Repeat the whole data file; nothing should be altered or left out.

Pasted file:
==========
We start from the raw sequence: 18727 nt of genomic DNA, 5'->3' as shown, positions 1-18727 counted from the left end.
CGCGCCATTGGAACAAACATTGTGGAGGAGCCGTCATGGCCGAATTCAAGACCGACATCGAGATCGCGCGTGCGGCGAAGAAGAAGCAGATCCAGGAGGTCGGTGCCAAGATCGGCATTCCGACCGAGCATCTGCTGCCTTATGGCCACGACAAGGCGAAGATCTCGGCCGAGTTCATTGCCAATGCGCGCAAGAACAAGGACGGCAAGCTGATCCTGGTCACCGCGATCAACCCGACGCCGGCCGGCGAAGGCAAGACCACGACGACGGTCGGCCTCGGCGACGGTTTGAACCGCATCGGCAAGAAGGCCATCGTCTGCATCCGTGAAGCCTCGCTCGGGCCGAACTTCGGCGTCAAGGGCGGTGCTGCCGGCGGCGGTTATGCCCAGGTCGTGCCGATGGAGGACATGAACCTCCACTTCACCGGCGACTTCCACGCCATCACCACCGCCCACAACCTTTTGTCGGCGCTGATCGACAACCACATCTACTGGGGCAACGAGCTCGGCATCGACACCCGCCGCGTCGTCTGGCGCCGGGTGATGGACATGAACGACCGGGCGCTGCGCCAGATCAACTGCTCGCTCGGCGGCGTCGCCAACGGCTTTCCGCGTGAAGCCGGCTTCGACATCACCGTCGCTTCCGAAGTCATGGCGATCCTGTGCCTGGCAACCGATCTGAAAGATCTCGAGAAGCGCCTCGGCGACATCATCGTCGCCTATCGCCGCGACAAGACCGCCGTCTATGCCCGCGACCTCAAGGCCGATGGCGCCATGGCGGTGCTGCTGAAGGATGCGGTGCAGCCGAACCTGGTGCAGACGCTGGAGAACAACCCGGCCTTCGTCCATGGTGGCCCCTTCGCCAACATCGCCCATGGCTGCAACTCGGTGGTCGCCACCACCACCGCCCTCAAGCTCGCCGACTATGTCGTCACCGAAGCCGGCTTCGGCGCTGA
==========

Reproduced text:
We start from the raw sequence: 18727 nt of genomic DNA, 5'->3' as shown, positions 1-18727 counted from the left end.
CGCGCCATTGGAACAAACATTGTGGAGGAGCCGTCATGGCCGAATTCAAGACCGACATCGAGATCGCGCGTGCGGCGAAGAAGAAGCAGATCCAGGAGGTCGGTGCCAAGATCGGCATTCCGACCGAGCATCTGCTGCCTTATGGCCACGACAAGGCGAAGATCTCGGCCGAGTTCATTGCCAATGCGCGCAAGAACAAGGACGGCAAGCTGATCCTGGTCACCGCGATCAACCCGACGCCGGCCGGCGAAGGCAAGACCACGACGACGGTCGGCCTCGGCGACGGTTTGAACCGCATCGGCAAGAAGGCCATCGTCTGCATCCGTGAAGCCTCGCTCGGGCCGAACTTCGGCGTCAAGGGCGGTGCTGCCGGCGGCGGTTATGCCCAGGTCGTGCCGATGGAGGACATGAACCTCCACTTCACCGGCGACTTCCACGCCATCACCACCGCCCACAACCTTTTGTCGGCGCTGATCGACAACCACATCTACTGGGGCAACGAGCTCGGCATCGACACCCGCCGCGTCGTCTGGCGCCGGGTGATGGACATGAACGACCGGGCGCTGCGCCAGATCAACTGCTCGCTCGGCGGCGTCGCCAACGGCTTTCCGCGTGAAGCCGGCTTCGACATCACCGTCGCTTCCGAAGTCATGGCGATCCTGTGCCTGGCAACCGATCTGAAAGATCTCGAGAAGCGCCTCGGCGACATCATCGTCGCCTATCGCCGCGACAAGACCGCCGTCTATGCCCGCGACCTCAAGGCCGATGGCGCCATGGCGGTGCTGCTGAAGGATGCGGTGCAGCCGAACCTGGTGCAGACGCTGGAGAACAACCCGGCCTTCGTCCATGGTGGCCCCTTCGCCAACATCGCCCATGGCTGCAACTCGGTGGTCGCCACCACCACCGCCCTCAAGCTCGCCGACTATGTCGTCACCGAAGCCGGCTTCGGCGCTGA